Thursday, September 20, 2018
News Roundup

What’s a town without a post office? Tiny Aripeka might be there again soon

ARIPEKA

One day last week, as she does every three or four days, Diana Hohimer left her double-wide trailer home at the back of Aripeka’s RV park to make the walk, a little less than a mile, to the post office. She passed the home of a woman, now in her 30s, who went to elementary school with Hohimer’s son. She pointed out the old house where her first husband lived nearly 40 years ago.

"Can’t believe it hasn’t disintegrated," she said.

Nothing much has changed in the 32 years she’s lived in Aripeka, said Hohimer, 56. The coastal town straddling the Pasco-Hernando county line is home to about 300 people. They still fish for dinner from the bridge, still congregate at the old store, still — for now — walk to the post office for their mail.

But word is spreading that this tiny town’s tiny post office may close next month, with the building’s owner fed up with the U.S. Postal Service and unlikely to renew its lease. The Postal Service said last week it has no plans to close.

A closure could force residents, many of whom don’t get home delivery, to drive miles out of their way to get mail. And in a small town with few gathering places, shuttering the post office could feel like a big change.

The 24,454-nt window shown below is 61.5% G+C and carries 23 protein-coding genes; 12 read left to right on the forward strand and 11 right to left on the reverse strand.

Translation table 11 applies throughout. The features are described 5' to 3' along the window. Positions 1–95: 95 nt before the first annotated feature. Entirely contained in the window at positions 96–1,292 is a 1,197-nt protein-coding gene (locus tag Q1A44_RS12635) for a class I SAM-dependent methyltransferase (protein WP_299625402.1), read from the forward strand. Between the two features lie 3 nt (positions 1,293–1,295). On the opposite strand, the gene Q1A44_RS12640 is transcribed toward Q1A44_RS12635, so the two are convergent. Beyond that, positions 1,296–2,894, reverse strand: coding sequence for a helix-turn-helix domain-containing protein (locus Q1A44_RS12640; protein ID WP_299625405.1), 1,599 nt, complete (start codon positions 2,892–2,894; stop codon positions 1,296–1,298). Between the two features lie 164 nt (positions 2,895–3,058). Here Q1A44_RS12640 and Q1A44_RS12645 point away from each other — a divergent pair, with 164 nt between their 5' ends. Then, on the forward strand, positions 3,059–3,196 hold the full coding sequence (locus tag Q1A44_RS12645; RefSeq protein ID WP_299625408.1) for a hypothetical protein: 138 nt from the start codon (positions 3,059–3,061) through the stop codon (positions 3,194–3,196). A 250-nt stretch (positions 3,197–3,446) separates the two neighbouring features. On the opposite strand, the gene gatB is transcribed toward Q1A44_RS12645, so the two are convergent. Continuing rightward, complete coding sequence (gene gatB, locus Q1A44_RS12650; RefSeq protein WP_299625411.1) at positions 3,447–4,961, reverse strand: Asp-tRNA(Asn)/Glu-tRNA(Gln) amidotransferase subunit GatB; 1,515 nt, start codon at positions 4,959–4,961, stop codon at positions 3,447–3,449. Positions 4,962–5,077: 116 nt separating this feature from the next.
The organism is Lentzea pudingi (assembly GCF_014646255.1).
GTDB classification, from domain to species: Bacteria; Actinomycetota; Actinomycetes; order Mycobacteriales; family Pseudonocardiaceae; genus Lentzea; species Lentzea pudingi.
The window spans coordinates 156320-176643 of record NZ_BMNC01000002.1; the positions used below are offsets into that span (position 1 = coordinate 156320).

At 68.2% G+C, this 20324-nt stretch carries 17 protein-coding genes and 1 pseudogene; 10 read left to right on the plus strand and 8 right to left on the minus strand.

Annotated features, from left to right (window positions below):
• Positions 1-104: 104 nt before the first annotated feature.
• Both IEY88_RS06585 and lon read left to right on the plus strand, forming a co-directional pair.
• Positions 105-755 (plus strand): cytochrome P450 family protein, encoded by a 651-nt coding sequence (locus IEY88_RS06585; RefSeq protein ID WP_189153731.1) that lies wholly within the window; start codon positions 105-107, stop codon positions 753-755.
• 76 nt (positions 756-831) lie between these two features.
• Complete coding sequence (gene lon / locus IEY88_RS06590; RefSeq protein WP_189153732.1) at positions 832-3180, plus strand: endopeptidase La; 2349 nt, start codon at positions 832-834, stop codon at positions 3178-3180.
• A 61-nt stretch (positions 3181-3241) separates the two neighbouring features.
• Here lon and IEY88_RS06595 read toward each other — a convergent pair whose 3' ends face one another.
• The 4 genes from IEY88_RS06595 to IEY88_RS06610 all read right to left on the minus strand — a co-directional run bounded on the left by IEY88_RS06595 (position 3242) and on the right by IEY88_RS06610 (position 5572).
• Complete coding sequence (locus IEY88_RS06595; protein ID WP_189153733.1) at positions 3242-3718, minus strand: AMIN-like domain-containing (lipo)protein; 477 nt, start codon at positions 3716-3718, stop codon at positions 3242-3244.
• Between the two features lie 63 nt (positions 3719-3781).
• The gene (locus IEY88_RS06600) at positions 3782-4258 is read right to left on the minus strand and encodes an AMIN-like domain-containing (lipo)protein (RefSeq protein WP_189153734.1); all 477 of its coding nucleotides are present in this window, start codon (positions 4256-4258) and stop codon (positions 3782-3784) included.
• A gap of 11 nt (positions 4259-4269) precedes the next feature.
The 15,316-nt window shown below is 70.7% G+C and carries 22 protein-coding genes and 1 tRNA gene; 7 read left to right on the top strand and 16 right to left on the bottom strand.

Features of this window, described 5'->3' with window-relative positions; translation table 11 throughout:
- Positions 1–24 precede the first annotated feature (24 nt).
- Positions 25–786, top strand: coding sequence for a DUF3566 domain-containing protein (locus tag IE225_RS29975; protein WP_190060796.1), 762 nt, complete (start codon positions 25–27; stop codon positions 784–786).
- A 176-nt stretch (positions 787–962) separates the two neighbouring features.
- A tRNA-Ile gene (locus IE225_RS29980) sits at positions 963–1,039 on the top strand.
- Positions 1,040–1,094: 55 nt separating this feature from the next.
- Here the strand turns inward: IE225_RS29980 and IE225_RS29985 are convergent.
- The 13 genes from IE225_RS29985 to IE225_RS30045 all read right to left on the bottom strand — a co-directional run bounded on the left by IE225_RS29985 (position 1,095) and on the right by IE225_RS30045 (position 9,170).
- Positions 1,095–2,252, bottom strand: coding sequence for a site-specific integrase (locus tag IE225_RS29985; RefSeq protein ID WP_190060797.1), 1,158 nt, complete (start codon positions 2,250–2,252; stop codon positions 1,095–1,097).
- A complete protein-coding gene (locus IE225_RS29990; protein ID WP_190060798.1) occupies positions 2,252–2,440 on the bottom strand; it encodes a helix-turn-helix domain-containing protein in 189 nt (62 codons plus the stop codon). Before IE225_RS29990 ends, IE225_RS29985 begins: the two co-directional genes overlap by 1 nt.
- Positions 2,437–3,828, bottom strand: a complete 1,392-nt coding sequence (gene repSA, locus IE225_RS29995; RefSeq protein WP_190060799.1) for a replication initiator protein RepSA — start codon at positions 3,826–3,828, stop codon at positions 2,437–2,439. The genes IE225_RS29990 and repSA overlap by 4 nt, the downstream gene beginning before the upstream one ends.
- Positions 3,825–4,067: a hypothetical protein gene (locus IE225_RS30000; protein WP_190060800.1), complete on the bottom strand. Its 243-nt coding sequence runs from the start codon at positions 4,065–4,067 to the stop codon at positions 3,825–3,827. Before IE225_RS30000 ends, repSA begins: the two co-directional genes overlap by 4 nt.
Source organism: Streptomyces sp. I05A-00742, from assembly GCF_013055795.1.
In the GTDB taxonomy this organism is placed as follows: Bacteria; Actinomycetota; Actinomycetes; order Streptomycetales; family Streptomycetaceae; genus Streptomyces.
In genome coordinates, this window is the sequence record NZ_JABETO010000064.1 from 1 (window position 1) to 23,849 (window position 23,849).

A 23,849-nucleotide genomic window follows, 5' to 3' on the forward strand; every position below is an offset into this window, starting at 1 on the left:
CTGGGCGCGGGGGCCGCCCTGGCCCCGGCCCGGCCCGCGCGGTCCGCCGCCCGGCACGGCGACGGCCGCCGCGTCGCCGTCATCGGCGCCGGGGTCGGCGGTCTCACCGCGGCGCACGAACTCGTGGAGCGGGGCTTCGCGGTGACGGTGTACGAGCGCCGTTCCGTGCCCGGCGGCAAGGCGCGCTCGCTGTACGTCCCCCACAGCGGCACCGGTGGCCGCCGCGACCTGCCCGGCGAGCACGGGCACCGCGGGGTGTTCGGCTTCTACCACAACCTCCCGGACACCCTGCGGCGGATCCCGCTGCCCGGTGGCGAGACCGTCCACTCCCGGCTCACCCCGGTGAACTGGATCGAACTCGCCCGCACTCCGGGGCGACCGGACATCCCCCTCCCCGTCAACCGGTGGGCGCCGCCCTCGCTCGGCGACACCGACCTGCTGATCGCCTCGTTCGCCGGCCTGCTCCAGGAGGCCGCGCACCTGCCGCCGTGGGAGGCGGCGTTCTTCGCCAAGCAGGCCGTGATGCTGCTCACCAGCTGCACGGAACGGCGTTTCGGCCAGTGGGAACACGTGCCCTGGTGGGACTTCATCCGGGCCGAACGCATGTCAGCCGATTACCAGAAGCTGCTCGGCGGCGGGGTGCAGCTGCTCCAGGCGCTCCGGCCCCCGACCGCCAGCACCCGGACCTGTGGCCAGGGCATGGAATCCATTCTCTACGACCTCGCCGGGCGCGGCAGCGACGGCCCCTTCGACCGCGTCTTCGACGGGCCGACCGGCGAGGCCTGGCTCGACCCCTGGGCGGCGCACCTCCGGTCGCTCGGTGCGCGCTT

• • •

The situation in Aripeka nearly mirrors that of five years ago, when the post office closed for about two months.

In 2013, the building’s previous owner said the Postal Service surprised her with a long, cumbersome lease proposal after years of single-page agreements. When she declined to sign it, they announced the closure.

The Pasco County side of Aripeka doesn’t get home mail delivery, and though the Hernando side is eligible for it, many residents there still depend on their free post office boxes. For two months after it closed, residents made the 15-mile round trip to the post office in Hudson.

Eventually, Carl Norfleet bought the property and made a deal with the Postal Service. A lifelong Aripekan with deep roots in the community — the store by the bridge is named for his family — Norfleet said he wanted to give back to his town.

But in the five years since, he said, he’s butted heads with Postal Service officials. First, it was a delay in reopening the office after a flood a few years ago, and more recently over rent and terms of the lease.

"It got a little nasty," Norfleet said, "and I just no longer trust the post office."

Emails that Norfleet provided to the Tampa Bay Times show him corresponding with a Postal Service employee, who has a usps.gov email address and identifies himself as a contractor specializing in real estate.

In the emails, Norfleet tells the contractor the Postal Service can buy his building outright for $50,000, but he said he no longer has interest in working with them.

Debra J. Fetterly, the Postal Service spokeswoman for the Suncoast District offered this on Tuesday: "The Postal Service continues to work closely with the lessor to reach an agreement that is acceptable to both parties."

• • •

Hohimer was checking her mail one day in late July when she overheard the postmaster tell another resident the post office might close. She talked to Norfleet, a friend, who confirmed the rumor. She wondered what would happen next, especially for her neighbors who are elderly, disabled or without reliable transportation.